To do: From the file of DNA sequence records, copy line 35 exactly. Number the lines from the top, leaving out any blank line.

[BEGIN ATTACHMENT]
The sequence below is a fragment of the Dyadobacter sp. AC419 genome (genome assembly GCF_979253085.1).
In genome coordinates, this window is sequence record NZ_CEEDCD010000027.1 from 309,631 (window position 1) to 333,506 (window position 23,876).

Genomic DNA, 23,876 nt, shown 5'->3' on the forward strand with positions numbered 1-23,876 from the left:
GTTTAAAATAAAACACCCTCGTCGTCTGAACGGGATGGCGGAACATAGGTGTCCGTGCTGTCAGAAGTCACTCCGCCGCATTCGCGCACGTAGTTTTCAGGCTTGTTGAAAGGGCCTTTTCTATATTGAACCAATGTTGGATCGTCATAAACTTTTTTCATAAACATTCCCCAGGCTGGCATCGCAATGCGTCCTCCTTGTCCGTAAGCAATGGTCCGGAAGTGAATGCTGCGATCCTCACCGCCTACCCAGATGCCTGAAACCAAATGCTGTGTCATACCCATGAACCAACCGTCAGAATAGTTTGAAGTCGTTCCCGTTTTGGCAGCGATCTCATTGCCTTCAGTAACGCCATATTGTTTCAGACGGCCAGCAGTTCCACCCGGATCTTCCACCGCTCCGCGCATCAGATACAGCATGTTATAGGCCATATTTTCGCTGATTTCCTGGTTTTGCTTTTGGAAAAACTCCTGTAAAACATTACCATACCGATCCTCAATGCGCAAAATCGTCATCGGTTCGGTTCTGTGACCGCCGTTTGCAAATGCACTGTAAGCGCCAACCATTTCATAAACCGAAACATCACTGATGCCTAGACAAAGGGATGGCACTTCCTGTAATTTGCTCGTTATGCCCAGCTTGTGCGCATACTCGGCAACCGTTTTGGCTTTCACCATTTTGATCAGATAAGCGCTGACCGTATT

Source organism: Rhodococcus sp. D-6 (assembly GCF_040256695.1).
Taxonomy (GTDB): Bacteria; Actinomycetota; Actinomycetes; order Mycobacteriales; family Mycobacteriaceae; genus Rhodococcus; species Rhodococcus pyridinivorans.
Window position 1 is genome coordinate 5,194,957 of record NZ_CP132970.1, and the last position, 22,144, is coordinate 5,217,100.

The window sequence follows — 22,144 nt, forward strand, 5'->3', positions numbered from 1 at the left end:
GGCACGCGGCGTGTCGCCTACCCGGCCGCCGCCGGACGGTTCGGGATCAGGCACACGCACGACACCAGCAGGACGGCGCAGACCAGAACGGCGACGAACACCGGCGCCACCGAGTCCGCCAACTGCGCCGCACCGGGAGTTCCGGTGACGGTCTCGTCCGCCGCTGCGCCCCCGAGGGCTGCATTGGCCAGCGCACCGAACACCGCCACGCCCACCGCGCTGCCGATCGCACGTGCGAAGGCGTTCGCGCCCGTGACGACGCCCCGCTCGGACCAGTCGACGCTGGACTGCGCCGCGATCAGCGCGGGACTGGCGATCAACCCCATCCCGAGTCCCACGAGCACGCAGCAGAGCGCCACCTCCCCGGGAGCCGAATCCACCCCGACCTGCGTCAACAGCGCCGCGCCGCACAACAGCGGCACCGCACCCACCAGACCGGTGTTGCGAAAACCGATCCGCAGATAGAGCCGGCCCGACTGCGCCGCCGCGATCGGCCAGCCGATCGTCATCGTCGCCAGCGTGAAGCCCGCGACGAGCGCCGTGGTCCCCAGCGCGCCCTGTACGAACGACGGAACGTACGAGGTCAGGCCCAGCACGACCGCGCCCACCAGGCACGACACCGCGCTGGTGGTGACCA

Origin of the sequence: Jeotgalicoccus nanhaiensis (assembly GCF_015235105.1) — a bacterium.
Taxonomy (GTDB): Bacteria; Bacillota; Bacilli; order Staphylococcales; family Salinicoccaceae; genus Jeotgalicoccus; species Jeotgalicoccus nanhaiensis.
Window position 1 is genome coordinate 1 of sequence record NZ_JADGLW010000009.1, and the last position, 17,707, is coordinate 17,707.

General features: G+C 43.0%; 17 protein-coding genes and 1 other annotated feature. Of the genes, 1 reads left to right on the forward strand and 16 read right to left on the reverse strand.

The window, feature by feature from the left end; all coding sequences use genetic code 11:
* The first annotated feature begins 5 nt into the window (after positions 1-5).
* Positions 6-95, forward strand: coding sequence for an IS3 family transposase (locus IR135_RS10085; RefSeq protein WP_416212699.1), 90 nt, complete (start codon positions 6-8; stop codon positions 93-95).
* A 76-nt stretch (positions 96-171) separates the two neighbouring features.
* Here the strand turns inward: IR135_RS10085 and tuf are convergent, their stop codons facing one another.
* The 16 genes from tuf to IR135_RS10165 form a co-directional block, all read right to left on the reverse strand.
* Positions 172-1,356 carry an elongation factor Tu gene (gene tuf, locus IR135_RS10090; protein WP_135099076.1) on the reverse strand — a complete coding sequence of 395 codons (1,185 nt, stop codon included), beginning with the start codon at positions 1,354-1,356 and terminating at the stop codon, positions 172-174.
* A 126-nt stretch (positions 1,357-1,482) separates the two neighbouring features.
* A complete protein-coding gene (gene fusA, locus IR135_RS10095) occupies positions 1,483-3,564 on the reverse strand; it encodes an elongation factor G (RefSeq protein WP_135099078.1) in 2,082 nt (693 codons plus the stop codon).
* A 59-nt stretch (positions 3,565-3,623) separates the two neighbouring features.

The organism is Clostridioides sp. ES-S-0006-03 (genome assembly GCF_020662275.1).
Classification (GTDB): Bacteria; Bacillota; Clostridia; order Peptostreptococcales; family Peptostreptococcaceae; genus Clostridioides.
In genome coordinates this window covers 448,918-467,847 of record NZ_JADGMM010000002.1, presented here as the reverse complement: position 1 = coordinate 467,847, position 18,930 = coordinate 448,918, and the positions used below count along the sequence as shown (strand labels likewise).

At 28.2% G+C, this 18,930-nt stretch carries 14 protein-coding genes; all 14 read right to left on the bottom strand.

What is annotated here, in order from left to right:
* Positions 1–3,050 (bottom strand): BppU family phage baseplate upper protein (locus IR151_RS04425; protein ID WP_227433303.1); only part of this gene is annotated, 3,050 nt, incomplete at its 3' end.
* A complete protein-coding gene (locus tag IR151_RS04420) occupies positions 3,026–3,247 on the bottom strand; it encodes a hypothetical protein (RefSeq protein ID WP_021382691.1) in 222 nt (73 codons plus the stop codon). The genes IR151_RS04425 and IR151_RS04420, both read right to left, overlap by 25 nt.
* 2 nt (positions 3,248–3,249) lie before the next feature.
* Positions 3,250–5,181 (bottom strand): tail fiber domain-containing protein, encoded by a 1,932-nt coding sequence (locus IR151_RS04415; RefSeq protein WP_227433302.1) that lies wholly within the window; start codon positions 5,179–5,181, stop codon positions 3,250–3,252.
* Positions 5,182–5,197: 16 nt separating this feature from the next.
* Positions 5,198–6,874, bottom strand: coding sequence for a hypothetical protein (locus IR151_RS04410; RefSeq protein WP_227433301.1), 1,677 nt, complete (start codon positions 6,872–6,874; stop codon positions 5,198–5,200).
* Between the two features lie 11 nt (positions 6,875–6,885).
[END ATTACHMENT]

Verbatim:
* Between the two features lie 11 nt (positions 6,875–6,885).